In Margaret Atwood’s brilliant new novel of nineteenth-century Canada there is a character called Jeremiah, a pedlar, whose diverse and enticing wares are welcomed in almost any house. Some of his linens and ribbons are new, and some are what is now known as ‘previously owned’, but all are crisp, fresh and desirable. The pedlar can also eat fire, tell fortunes and talk with the dead. Jeremiah is the one with whom Atwood identifies. Her variety is dazzling; she meanders, yet travels with a purpose; she can also put on magic shows.
Her main character is Grace Marks, a murderess. Grace thinks: ‘It has a smell to it, that word – musky and oppressive, like dead flowers in a vase. Sometimes I whisper it over to myself: Murderess, Murderess.’ It rustles, like a taffeta skirt along the floor.’
Grace was a little girl, just fifteen, when she was tried and sentenced to hang. She was poor, Irish, and an emigrant whose mother died on the ship; she escaped her violent father and clinging brothers and sisters only by selling herself into virtual slavery as a domestic servant. Atwood treats her without sentimentality. These are the facts of her life, replicated again and again in other women’s stories.
Grace’s situation eased. She found a job in the country outside Toronto. Her employer was Mr Kinnear, a well-meaning gentleman. His private life was improper; his housekeeper, bounding Nancy, shared his bed. McDermott, the outdoor man, grew grievances in his spare time; sulked and fumed, desired Nancy, and desired Grace. For sulking, he was dismissed; took an axe to Nancy, shot Mr Kinnear. Ran away with Grace Marks, was caught very soon, just over the US border, in possession of the dead man’s horse and wagon, with Grace who was wearing Nancy’s frock. The year was 1843.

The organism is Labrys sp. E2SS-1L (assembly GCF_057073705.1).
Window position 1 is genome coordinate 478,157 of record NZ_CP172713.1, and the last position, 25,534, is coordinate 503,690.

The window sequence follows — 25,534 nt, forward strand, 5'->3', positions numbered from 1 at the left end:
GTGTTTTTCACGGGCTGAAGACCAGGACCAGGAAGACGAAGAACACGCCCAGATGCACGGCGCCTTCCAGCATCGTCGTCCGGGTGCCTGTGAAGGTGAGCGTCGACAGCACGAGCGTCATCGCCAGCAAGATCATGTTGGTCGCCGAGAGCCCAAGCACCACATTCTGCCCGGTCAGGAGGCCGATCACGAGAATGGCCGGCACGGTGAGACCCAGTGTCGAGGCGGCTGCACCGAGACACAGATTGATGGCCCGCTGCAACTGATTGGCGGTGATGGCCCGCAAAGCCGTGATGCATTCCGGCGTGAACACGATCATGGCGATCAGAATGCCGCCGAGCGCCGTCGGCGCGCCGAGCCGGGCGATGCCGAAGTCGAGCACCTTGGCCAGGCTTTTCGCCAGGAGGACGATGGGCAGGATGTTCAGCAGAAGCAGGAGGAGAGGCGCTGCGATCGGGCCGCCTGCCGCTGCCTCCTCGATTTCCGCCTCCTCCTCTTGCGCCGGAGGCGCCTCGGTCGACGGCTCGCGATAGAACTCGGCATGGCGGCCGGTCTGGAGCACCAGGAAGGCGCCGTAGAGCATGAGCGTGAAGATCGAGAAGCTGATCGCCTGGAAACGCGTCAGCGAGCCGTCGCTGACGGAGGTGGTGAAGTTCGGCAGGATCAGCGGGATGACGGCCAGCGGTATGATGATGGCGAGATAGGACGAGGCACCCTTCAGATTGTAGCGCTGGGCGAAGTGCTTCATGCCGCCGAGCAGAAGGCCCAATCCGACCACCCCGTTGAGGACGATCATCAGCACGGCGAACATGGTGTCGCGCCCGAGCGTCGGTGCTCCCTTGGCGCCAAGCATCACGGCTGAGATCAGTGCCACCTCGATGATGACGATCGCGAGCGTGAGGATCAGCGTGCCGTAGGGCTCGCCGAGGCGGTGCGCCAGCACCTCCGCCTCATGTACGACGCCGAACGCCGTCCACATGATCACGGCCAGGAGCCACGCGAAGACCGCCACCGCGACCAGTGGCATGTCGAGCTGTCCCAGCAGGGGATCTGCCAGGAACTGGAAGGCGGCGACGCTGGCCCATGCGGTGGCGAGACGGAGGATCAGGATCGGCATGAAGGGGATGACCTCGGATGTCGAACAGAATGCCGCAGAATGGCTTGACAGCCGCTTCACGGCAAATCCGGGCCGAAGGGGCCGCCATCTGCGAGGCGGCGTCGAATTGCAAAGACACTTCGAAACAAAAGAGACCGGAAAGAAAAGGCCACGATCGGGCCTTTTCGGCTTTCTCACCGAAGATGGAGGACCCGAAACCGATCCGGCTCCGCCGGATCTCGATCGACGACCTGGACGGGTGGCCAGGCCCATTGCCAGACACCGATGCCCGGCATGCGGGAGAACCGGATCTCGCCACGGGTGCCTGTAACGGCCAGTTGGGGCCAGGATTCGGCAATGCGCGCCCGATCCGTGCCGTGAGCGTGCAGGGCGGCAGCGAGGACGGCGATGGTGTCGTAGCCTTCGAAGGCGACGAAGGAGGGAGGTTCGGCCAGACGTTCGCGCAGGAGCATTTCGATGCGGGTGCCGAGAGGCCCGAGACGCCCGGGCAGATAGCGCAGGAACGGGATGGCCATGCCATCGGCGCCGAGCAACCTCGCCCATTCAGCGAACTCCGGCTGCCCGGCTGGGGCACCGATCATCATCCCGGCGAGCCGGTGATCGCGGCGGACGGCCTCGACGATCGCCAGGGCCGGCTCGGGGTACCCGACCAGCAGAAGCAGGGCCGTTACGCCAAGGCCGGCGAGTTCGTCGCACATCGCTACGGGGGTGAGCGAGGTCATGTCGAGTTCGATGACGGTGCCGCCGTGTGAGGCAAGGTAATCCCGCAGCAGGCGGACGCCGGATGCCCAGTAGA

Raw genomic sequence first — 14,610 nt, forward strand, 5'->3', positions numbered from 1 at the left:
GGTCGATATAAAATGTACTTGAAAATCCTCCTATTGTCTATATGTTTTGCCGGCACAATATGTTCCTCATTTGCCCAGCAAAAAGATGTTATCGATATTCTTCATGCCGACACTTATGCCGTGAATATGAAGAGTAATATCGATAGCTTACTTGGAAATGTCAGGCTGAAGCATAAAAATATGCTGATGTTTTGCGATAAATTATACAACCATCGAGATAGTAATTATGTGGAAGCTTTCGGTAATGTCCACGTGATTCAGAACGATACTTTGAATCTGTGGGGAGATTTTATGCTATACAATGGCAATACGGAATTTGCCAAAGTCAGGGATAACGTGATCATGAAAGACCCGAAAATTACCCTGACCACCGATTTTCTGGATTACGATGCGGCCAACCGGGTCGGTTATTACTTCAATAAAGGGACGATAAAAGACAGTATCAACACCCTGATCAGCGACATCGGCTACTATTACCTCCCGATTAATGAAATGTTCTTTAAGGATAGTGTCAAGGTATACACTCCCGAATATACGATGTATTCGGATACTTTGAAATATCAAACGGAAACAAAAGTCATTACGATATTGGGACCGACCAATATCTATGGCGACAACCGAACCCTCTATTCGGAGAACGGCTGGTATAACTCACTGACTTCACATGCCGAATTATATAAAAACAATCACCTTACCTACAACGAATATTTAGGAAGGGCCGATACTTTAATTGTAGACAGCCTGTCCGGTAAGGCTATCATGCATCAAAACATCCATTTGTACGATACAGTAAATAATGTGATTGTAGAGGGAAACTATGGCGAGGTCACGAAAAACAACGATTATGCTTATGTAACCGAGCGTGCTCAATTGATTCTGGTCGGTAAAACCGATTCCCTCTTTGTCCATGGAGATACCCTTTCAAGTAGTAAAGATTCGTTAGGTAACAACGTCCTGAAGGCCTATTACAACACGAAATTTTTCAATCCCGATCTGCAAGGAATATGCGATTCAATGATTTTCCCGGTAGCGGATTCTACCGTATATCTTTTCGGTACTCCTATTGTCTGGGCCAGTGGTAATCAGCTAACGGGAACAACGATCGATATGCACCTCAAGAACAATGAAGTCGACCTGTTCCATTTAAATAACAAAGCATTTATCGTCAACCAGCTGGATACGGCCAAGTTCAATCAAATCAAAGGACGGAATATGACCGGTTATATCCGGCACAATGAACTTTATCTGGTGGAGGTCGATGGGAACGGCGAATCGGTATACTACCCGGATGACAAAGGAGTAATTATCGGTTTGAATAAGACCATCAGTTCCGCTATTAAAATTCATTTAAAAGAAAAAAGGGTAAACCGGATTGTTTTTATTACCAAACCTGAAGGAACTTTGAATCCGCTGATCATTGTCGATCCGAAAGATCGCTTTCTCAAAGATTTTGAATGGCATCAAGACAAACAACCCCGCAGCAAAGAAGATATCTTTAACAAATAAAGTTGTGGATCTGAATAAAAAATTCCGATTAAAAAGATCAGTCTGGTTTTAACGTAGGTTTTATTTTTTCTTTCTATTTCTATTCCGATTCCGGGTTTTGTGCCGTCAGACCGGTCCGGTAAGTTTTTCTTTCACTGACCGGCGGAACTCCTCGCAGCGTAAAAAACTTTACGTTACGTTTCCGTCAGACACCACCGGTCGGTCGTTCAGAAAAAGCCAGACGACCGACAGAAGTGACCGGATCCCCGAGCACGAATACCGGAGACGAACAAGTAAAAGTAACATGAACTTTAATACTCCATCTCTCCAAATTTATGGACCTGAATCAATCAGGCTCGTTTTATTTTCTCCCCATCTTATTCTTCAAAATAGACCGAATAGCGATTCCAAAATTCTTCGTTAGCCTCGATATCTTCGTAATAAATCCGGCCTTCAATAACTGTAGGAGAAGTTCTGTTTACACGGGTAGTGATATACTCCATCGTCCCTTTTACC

This is a true story; as true as Atwood can make it. and she feels a responsibility in that line. The acknowledgements at the end of the book reveal that in 1974 she wrote a television play based on the case. Now she sees that the evidence on which she relied cannot be taken as definitive. She doubts almost everything, questions everything. ‘I have of course,’ she says ‘fictionalised historical events, although not more so than many commentators on this case who claim to be writing history.’
Grace did not hang, though the manservant did. She was so young, her lawyer said, so mad, and if not mad, then half-witted. For some twenty-five years, she was shunted between prison and asylum. Atwood sends a young doctor to see her, a would be ‘alienist’ who hopes to establish his own model establishment for the treatment of the aberrant. Is Grace mad, or bad? The doctor cannot know. Nor can we. But Atwood tells us her story in her singular voice – ingenuous yet knowing, always surprised and always surprising.
Atwood has moved into teasing intellectual territory, where few have ventured: the dense undergrowth of Western thought where the nascent semi-science of psychiatry and the nascent semi-art of spiritualism met each other and mated, and gave birth to some sharp-toothed offspring. Thematically, and in its brilliant lyrical intensity, the book has something in common with Susan Fromberg Shaeffer’s novel The Madness of a Seduced Woman. The prison and shipboard scenes recall Lesley Glaister’s Partial Eclipse. Like Glaister’s prose, Atwood’s is searching, so intimate that it seems to be written on the skin. In the centre of her novel, Atwood’s writing is simply visceral – impressive at a horribly deep level. She digs her images into her story, so that they blow up like psychic land mines when the reader’s perception brushes against them.
The book brims with ideas, expressed through the narrative with subtlety but no obscurity. Atwood has no need to be obscure. She is formidably intelligent, and a formidably accomplished novelist. She is so exact and faithful in detail that she carries utter conviction, but she is a realist with wings: with the firefly’s wings, or the angel’s wings that haunt, when she is in her narrow cell, the child-woman with the ‘plain name of Grace.’